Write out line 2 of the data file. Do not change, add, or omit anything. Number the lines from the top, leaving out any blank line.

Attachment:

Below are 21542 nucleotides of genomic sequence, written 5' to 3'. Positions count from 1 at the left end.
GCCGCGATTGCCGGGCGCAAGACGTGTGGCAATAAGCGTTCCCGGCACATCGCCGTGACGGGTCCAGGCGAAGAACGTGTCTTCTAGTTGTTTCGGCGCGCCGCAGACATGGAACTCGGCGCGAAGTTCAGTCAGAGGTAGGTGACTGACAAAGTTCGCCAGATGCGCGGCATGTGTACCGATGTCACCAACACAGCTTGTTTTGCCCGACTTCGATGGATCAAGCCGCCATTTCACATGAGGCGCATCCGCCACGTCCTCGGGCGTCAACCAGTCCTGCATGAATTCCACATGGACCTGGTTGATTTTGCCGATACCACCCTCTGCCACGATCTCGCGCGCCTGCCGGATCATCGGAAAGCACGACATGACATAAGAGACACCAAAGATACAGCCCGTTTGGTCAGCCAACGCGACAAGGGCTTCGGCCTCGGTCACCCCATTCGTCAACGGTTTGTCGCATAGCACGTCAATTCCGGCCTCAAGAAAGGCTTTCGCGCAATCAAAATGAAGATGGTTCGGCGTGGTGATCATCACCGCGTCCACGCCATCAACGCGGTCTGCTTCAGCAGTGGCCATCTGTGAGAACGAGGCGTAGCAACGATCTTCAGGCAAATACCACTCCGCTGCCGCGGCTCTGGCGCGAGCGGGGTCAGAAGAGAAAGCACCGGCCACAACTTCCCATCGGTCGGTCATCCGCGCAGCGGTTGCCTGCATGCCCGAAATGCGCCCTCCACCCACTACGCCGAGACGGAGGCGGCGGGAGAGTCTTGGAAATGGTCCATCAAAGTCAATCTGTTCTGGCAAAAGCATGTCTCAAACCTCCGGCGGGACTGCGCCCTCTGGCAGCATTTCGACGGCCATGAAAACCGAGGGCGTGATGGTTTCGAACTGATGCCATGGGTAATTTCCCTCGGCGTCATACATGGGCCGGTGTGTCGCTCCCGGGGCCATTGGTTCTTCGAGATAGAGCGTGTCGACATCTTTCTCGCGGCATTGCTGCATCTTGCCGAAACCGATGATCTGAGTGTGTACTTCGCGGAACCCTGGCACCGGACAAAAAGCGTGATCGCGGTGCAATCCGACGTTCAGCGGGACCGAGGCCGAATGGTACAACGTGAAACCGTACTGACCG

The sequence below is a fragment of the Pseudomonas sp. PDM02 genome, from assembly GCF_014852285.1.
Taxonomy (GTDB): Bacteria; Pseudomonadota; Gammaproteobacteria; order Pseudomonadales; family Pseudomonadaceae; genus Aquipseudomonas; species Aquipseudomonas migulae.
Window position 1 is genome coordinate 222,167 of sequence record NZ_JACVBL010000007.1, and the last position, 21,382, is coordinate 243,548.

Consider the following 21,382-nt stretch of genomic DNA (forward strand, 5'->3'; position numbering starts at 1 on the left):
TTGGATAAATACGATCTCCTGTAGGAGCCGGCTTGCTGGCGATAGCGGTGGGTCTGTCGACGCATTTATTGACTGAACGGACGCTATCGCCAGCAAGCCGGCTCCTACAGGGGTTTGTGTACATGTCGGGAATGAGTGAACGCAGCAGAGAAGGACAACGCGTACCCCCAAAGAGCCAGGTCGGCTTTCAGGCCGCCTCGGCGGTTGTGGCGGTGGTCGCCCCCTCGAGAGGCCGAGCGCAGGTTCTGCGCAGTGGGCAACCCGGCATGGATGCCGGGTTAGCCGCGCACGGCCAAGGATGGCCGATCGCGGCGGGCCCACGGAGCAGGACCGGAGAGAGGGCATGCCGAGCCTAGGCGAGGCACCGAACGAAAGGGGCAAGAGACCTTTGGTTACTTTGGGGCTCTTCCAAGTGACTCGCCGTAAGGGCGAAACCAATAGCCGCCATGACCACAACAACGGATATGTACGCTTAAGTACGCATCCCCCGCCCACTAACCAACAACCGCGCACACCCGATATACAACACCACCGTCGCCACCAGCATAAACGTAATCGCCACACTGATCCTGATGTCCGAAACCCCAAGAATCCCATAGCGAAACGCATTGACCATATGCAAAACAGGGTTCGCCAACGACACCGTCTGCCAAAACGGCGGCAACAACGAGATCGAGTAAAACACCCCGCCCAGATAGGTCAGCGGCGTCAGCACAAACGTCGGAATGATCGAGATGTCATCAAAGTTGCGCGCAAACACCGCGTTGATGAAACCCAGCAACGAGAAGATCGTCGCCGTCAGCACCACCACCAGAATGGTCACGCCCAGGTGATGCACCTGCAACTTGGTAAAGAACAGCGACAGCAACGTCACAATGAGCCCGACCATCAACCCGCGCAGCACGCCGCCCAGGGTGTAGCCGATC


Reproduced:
GCCGCGATTGCCGGGCGCAAGACGTGTGGCAATAAGCGTTCCCGGCACATCGCCGTGACGGGTCCAGGCGAAGAACGTGTCTTCTAGTTGTTTCGGCGCGCCGCAGACATGGAACTCGGCGCGAAGTTCAGTCAGAGGTAGGTGACTGACAAAGTTCGCCAGATGCGCGGCATGTGTACCGATGTCACCAACACAGCTTGTTTTGCCCGACTTCGATGGATCAAGCCGCCATTTCACATGAGGCGCATCCGCCACGTCCTCGGGCGTCAACCAGTCCTGCATGAATTCCACATGGACCTGGTTGATTTTGCCGATACCACCCTCTGCCACGATCTCGCGCGCCTGCCGGATCATCGGAAAGCACGACATGACATAAGAGACACCAAAGATACAGCCCGTTTGGTCAGCCAACGCGACAAGGGCTTCGGCCTCGGTCACCCCATTCGTCAACGGTTTGTCGCATAGCACGTCAATTCCGGCCTCAAGAAAGGCTTTCGCGCAATCAAAATGAAGATGGTTCGGCGTGGTGATCATCACCGCGTCCACGCCATCAACGCGGTCTGCTTCAGCAGTGGCCATCTGTGAGAACGAGGCGTAGCAACGATCTTCAGGCAAATACCACTCCGCTGCCGCGGCTCTGGCGCGAGCGGGGTCAGAAGAGAAAGCACCGGCCACAACTTCCCATCGGTCGGTCATCCGCGCAGCGGTTGCCTGCATGCCCGAAATGCGCCCTCCACCCACTACGCCGAGACGGAGGCGGCGGGAGAGTCTTGGAAATGGTCCATCAAAGTCAATCTGTTCTGGCAAAAGCATGTCTCAAACCTCCGGCGGGACTGCGCCCTCTGGCAGCATTTCGACGGCCATGAAAACCGAGGGCGTGATGGTTTCGAACTGATGCCATGGGTAATTTCCCTCGGCGTCATACATGGGCCGGTGTGTCGCTCCCGGGGCCATTGGTTCTTCGAGATAGAGCGTGTCGACATCTTTCTCGCGGCATTGCTGCATCTTGCCGAAACCGATGATCTGAGTGTGTACTTCGCGGAACCCTGGCACCGGACAAAAAGCGTGATCGCGGTGCAATCCGACGTTCAGCGGGACCGAGGCCGAATGGTACAACGTGAAACCGTACTGACCG